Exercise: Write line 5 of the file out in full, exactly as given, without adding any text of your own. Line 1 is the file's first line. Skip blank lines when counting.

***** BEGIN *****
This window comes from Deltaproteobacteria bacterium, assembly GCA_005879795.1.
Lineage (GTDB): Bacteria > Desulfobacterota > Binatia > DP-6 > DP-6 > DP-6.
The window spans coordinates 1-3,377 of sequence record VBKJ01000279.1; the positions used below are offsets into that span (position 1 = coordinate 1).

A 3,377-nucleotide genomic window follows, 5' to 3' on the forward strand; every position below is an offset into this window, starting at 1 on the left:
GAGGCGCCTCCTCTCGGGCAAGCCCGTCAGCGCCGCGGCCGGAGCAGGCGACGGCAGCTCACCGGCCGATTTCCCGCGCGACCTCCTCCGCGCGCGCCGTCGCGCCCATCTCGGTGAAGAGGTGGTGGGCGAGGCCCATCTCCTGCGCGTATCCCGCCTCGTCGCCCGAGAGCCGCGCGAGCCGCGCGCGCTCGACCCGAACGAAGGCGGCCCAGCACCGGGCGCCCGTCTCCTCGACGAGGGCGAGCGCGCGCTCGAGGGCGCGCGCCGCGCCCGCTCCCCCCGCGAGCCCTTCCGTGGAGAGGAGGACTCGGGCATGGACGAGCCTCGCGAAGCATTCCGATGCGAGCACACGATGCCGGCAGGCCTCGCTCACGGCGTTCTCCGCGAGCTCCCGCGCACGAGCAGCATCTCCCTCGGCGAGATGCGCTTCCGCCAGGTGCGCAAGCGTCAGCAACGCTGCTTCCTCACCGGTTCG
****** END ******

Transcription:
GAGGCGCCTCCTCTCGGGCAAGCCCGTCAGCGCCGCGGCCGGAGCAGGCGACGGCAGCTCACCGGCCGATTTCCCGCGCGACCTCCTCCGCGCGCGCCGTCGCGCCCATCTCGGTGAAGAGGTGGTGGGCGAGGCCCATCTCCTGCGCGTATCCCGCCTCGTCGCCCGAGAGCCGCGCGAGCCGCGCGCGCTCGACCCGAACGAAGGCGGCCCAGCACCGGGCGCCCGTCTCCTCGACGAGGGCGAGCGCGCGCTCGAGGGCGCGCGCCGCGCCCGCTCCCCCCGCGAGCCCTTCCGTGGAGAGGAGGACTCGGGCATGGACGAGCCTCGCGAAGCATTCCGATGCGAGCACACGATGCCGGCAGGCCTCGCTCACGGCGTTCTCCGCGAGCTCCCGCGCACGAGCAGCATCTCCCTCGGCGAGATGCGCTTCCGCCAGGTGCGCAAGCGTCAGCAACGCTGCTTCCTCACCGGTTCG